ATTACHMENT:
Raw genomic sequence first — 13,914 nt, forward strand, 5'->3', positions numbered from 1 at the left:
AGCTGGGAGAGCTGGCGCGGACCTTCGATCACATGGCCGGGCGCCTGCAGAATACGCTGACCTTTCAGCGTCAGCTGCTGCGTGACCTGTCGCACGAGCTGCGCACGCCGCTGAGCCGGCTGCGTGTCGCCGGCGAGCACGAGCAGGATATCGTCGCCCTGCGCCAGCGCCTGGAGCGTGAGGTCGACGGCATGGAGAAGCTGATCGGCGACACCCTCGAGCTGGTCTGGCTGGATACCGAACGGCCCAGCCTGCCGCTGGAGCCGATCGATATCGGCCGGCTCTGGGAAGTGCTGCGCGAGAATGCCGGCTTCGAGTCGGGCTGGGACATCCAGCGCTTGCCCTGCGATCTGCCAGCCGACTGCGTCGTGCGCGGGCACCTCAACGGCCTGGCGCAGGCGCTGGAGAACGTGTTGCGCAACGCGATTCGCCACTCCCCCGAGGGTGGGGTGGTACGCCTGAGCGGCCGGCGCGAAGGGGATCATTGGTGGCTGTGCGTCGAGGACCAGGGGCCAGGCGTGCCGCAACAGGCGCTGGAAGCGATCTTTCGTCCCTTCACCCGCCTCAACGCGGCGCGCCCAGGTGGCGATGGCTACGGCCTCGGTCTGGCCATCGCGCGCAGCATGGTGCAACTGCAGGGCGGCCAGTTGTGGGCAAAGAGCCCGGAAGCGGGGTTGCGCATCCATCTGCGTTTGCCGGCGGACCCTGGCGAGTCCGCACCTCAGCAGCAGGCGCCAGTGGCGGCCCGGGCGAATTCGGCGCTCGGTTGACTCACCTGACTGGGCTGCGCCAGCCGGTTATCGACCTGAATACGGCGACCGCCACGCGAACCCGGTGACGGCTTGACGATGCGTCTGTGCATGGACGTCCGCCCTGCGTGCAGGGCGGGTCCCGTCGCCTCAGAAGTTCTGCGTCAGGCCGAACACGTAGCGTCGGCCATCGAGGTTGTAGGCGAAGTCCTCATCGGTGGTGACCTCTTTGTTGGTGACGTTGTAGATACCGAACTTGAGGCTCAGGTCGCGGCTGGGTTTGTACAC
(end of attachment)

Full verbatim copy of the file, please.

Raw genomic sequence first — 13,914 nt, forward strand, 5'->3', positions numbered from 1 at the left:
AGCTGGGAGAGCTGGCGCGGACCTTCGATCACATGGCCGGGCGCCTGCAGAATACGCTGACCTTTCAGCGTCAGCTGCTGCGTGACCTGTCGCACGAGCTGCGCACGCCGCTGAGCCGGCTGCGTGTCGCCGGCGAGCACGAGCAGGATATCGTCGCCCTGCGCCAGCGCCTGGAGCGTGAGGTCGACGGCATGGAGAAGCTGATCGGCGACACCCTCGAGCTGGTCTGGCTGGATACCGAACGGCCCAGCCTGCCGCTGGAGCCGATCGATATCGGCCGGCTCTGGGAAGTGCTGCGCGAGAATGCCGGCTTCGAGTCGGGCTGGGACATCCAGCGCTTGCCCTGCGATCTGCCAGCCGACTGCGTCGTGCGCGGGCACCTCAACGGCCTGGCGCAGGCGCTGGAGAACGTGTTGCGCAACGCGATTCGCCACTCCCCCGAGGGTGGGGTGGTACGCCTGAGCGGCCGGCGCGAAGGGGATCATTGGTGGCTGTGCGTCGAGGACCAGGGGCCAGGCGTGCCGCAACAGGCGCTGGAAGCGATCTTTCGTCCCTTCACCCGCCTCAACGCGGCGCGCCCAGGTGGCGATGGCTACGGCCTCGGTCTGGCCATCGCGCGCAGCATGGTGCAACTGCAGGGCGGCCAGTTGTGGGCAAAGAGCCCGGAAGCGGGGTTGCGCATCCATCTGCGTTTGCCGGCGGACCCTGGCGAGTCCGCACCTCAGCAGCAGGCGCCAGTGGCGGCCCGGGCGAATTCGGCGCTCGGTTGACTCACCTGACTGGGCTGCGCCAGCCGGTTATCGACCTGAATACGGCGACCGCCACGCGAACCCGGTGACGGCTTGACGATGCGTCTGTGCATGGACGTCCGCCCTGCGTGCAGGGCGGGTCCCGTCGCCTCAGAAGTTCTGCGTCAGGCCGAACACGTAGCGTCGGCCATCGAGGTTGTAGGCGAAGTCCTCATCGGTGGTGACCTCTTTGTTGGTGACGTTGTAGATACCGAACTTGAGGCTCAGGTCGCGGCTGGGTTTGTACAC